As mediators and arbitrators, we are frequently called upon to help parties resolve child support issues; in fact, along with parenting, this is likely the “bread and butter” of our work.

A recent case, a decision by an experienced family judge, Paulseth, J., from the Ontario Court of Justice, [Smith v. Max 2019 ONCJ 241], released on April 15, 2019, covers the basic issues in a clear, concise manner which provides a good model to follow.

After a lengthy period of litigation, the father asked the Court, by way of a motion to change, to reduce child support because his daughter wanted to spend more time with him. The particular facts of the case are not important but the way in which the judge writes about the issue is helpful.

When assessing the father’s income, the Court decides, even when the parties have adopted a pattern of convenience in using the previous year’s assessment to set current income, to use current income figures if known.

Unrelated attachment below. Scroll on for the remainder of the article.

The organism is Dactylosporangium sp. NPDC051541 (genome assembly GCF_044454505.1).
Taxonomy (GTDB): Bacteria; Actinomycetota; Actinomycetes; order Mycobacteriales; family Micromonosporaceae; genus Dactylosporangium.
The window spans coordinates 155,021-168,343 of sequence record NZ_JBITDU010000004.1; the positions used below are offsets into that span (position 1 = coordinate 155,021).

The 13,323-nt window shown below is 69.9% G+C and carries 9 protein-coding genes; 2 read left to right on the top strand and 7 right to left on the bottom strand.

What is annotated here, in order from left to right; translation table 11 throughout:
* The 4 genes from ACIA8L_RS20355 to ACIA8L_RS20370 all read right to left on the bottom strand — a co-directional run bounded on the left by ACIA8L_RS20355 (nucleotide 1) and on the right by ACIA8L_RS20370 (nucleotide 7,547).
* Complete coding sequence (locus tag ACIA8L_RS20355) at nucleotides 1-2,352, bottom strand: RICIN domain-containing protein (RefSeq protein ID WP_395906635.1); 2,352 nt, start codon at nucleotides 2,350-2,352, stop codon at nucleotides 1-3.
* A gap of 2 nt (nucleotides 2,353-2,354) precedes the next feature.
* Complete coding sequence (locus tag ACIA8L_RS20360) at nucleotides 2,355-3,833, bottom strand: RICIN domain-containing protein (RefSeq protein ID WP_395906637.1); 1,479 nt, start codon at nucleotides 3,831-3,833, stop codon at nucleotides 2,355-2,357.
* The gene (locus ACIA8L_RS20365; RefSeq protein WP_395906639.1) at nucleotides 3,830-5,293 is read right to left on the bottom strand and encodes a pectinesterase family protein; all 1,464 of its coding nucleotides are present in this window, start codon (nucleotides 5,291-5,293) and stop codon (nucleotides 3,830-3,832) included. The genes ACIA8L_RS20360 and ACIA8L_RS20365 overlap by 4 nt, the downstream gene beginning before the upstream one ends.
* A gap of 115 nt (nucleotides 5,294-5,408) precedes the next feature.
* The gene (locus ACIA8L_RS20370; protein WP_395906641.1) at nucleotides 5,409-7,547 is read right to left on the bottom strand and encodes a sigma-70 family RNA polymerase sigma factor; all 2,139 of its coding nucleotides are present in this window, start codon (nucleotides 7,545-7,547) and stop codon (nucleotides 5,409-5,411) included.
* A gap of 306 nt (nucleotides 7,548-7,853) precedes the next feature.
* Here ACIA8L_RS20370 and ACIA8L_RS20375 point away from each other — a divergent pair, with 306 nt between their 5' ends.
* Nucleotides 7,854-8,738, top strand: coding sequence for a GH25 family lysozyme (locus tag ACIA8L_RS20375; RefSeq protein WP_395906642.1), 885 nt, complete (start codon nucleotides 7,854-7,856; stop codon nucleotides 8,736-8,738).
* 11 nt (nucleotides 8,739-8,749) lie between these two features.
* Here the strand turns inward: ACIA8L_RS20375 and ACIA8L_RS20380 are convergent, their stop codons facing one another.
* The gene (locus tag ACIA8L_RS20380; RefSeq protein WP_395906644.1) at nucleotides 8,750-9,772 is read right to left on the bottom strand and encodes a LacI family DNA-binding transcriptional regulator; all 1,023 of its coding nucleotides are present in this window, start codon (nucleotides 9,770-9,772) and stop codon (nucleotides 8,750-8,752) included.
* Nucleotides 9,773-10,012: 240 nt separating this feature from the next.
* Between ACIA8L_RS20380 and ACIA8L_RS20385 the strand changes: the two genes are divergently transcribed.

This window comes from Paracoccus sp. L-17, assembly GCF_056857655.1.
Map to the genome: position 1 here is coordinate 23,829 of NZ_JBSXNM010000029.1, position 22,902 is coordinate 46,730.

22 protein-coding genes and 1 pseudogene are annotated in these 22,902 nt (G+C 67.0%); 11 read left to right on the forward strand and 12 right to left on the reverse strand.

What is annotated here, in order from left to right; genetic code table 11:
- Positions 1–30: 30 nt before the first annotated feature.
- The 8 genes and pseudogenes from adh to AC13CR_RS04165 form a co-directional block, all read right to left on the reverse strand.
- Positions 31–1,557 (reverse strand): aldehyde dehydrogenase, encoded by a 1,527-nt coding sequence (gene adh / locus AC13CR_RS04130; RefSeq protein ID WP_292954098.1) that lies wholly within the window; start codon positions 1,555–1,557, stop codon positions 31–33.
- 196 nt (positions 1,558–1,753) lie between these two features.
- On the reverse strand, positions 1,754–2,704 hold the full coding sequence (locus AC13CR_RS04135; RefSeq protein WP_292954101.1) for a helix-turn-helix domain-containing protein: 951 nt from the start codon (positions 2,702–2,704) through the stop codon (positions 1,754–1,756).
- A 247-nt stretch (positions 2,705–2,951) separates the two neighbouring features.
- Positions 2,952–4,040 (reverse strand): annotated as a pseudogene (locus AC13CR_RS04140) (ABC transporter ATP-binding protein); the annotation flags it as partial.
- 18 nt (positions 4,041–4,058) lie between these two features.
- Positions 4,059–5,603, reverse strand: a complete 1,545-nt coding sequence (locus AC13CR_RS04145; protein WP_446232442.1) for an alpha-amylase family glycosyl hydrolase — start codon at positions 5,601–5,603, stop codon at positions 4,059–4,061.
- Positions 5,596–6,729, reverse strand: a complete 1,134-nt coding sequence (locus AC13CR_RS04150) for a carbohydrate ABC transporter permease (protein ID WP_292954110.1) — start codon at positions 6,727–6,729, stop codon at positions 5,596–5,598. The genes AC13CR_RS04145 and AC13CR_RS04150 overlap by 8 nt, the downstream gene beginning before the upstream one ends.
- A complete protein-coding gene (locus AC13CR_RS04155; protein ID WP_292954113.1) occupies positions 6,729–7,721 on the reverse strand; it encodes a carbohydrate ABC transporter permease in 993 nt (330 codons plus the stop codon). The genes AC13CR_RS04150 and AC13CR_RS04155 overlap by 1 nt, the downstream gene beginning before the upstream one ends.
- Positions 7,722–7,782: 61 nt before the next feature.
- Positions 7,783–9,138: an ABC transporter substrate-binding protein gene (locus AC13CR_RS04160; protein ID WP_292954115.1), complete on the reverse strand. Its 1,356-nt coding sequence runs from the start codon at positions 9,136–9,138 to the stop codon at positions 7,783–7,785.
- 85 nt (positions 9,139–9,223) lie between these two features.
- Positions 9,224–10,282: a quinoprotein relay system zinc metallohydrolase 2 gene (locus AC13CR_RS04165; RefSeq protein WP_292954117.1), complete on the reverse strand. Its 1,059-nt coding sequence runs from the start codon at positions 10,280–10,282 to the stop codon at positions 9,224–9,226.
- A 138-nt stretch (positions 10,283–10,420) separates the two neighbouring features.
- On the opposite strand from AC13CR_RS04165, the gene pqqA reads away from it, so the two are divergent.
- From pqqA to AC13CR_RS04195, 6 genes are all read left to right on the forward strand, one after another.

See Vanos v. Vanos [2016 ONCA 876 (Can LII)] 

In finding an appropriate amount of income for the self-employed mother, Paulseth, J. briefly sets out the law regarding various deductions and then adds-back income and grosses it up to arrive at a fair amount. The exercise is basic and clear.

Finally, Paulseth, J. reviews case law on whether certain gifts from grandparents to a parent should be classified as income or not.

Leave a Reply